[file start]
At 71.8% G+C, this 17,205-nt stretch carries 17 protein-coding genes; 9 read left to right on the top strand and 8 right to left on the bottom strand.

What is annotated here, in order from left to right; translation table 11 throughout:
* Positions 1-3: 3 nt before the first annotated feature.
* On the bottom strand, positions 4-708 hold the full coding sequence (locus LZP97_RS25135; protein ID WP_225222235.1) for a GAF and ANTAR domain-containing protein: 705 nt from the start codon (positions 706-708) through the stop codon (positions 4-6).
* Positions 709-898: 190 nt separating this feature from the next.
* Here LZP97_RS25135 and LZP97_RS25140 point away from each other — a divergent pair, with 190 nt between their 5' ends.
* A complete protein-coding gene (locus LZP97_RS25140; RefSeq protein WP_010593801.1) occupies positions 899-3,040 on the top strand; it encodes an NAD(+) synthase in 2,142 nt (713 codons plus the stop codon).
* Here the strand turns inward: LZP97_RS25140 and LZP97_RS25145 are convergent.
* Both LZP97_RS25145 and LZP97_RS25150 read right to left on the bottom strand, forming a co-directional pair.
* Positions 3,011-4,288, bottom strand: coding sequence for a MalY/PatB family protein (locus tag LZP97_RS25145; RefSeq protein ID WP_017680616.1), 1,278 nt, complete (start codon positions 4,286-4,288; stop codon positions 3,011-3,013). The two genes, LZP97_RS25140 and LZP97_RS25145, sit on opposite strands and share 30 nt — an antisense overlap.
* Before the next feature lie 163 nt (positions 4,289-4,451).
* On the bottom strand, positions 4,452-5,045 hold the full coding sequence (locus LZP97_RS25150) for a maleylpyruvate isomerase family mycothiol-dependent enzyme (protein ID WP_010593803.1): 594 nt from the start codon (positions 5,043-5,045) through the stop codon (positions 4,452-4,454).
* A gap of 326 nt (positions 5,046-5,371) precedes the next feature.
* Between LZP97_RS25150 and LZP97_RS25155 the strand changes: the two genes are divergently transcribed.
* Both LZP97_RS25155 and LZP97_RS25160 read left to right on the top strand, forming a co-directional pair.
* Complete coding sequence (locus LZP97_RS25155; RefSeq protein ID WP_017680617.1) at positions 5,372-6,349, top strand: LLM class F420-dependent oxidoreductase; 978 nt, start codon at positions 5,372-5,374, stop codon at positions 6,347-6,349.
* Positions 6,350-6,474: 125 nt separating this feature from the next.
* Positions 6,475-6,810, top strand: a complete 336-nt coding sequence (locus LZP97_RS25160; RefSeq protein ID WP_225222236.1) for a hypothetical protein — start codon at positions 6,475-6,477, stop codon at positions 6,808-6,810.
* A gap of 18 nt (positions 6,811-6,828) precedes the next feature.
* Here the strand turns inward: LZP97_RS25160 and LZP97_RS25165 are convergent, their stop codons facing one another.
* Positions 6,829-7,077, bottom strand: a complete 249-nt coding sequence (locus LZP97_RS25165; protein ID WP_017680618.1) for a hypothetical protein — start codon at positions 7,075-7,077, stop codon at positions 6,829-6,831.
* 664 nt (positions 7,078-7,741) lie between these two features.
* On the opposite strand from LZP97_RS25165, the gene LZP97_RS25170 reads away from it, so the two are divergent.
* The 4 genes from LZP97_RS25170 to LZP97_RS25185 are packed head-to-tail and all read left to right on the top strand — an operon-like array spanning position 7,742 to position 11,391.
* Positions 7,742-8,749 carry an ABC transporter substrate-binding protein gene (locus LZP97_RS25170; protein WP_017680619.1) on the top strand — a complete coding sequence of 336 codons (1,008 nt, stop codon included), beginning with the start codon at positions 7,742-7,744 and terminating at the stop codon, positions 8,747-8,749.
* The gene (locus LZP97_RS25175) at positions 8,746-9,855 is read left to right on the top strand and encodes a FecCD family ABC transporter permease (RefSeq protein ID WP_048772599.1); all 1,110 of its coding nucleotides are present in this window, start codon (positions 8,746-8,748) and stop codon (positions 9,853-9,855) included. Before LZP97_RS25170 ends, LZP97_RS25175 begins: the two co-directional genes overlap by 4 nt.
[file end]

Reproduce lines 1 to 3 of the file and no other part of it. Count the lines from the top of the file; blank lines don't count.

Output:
At 71.8% G+C, this 17,205-nt stretch carries 17 protein-coding genes; 9 read left to right on the top strand and 8 right to left on the bottom strand.

What is annotated here, in order from left to right; translation table 11 throughout:
* Positions 1-3: 3 nt before the first annotated feature.